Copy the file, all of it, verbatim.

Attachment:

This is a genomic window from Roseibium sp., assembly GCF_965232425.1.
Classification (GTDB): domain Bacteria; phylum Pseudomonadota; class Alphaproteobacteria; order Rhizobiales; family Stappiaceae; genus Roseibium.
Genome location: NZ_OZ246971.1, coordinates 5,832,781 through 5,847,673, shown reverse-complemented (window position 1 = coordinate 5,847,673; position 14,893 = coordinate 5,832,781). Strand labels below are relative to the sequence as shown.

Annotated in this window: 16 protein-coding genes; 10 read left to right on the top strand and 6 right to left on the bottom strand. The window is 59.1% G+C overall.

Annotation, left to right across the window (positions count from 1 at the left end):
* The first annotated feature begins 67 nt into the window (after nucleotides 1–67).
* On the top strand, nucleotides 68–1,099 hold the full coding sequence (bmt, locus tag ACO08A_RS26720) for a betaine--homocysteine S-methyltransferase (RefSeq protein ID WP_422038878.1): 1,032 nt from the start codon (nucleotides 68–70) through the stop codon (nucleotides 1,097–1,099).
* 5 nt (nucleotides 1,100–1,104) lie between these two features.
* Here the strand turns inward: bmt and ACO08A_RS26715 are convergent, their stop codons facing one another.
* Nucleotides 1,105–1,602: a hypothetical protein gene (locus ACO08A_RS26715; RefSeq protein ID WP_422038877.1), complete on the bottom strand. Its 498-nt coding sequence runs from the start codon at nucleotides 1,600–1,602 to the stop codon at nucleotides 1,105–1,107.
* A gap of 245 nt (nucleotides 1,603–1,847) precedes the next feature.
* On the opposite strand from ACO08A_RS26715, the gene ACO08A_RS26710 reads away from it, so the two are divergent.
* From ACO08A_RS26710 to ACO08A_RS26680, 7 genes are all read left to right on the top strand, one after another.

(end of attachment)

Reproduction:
This is a genomic window from Roseibium sp., assembly GCF_965232425.1.
Classification (GTDB): domain Bacteria; phylum Pseudomonadota; class Alphaproteobacteria; order Rhizobiales; family Stappiaceae; genus Roseibium.
Genome location: NZ_OZ246971.1, coordinates 5,832,781 through 5,847,673, shown reverse-complemented (window position 1 = coordinate 5,847,673; position 14,893 = coordinate 5,832,781). Strand labels below are relative to the sequence as shown.

Annotated in this window: 16 protein-coding genes; 10 read left to right on the top strand and 6 right to left on the bottom strand. The window is 59.1% G+C overall.

Annotation, left to right across the window (positions count from 1 at the left end):
* The first annotated feature begins 67 nt into the window (after nucleotides 1–67).
* On the top strand, nucleotides 68–1,099 hold the full coding sequence (bmt, locus tag ACO08A_RS26720) for a betaine--homocysteine S-methyltransferase (RefSeq protein ID WP_422038878.1): 1,032 nt from the start codon (nucleotides 68–70) through the stop codon (nucleotides 1,097–1,099).
* 5 nt (nucleotides 1,100–1,104) lie between these two features.
* Here the strand turns inward: bmt and ACO08A_RS26715 are convergent, their stop codons facing one another.
* Nucleotides 1,105–1,602: a hypothetical protein gene (locus ACO08A_RS26715; RefSeq protein ID WP_422038877.1), complete on the bottom strand. Its 498-nt coding sequence runs from the start codon at nucleotides 1,600–1,602 to the stop codon at nucleotides 1,105–1,107.
* A gap of 245 nt (nucleotides 1,603–1,847) precedes the next feature.
* On the opposite strand from ACO08A_RS26715, the gene ACO08A_RS26710 reads away from it, so the two are divergent.
* From ACO08A_RS26710 to ACO08A_RS26680, 7 genes are all read left to right on the top strand, one after another.